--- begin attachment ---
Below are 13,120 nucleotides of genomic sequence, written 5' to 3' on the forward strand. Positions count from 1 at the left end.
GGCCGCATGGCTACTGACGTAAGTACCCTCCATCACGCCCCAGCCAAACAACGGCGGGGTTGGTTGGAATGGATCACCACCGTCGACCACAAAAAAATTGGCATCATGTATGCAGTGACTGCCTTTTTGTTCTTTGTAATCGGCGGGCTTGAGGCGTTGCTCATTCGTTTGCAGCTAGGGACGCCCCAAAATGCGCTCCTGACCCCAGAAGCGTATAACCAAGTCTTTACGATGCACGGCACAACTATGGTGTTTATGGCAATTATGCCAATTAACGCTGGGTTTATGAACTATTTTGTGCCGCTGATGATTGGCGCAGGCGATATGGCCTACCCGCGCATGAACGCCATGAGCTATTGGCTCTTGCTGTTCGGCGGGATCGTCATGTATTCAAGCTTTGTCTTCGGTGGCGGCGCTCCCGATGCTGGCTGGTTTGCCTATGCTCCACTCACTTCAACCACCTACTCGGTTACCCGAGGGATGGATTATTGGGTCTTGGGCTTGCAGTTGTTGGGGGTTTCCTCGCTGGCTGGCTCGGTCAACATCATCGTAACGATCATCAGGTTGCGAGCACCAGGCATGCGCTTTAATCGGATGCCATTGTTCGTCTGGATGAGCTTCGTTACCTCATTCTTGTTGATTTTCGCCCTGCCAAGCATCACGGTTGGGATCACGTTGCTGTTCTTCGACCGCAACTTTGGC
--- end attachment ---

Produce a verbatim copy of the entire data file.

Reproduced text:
Below are 13,120 nucleotides of genomic sequence, written 5' to 3' on the forward strand. Positions count from 1 at the left end.
GGCCGCATGGCTACTGACGTAAGTACCCTCCATCACGCCCCAGCCAAACAACGGCGGGGTTGGTTGGAATGGATCACCACCGTCGACCACAAAAAAATTGGCATCATGTATGCAGTGACTGCCTTTTTGTTCTTTGTAATCGGCGGGCTTGAGGCGTTGCTCATTCGTTTGCAGCTAGGGACGCCCCAAAATGCGCTCCTGACCCCAGAAGCGTATAACCAAGTCTTTACGATGCACGGCACAACTATGGTGTTTATGGCAATTATGCCAATTAACGCTGGGTTTATGAACTATTTTGTGCCGCTGATGATTGGCGCAGGCGATATGGCCTACCCGCGCATGAACGCCATGAGCTATTGGCTCTTGCTGTTCGGCGGGATCGTCATGTATTCAAGCTTTGTCTTCGGTGGCGGCGCTCCCGATGCTGGCTGGTTTGCCTATGCTCCACTCACTTCAACCACCTACTCGGTTACCCGAGGGATGGATTATTGGGTCTTGGGCTTGCAGTTGTTGGGGGTTTCCTCGCTGGCTGGCTCGGTCAACATCATCGTAACGATCATCAGGTTGCGAGCACCAGGCATGCGCTTTAATCGGATGCCATTGTTCGTCTGGATGAGCTTCGTTACCTCATTCTTGTTGATTTTCGCCCTGCCAAGCATCACGGTTGGGATCACGTTGCTGTTCTTCGACCGCAACTTTGGC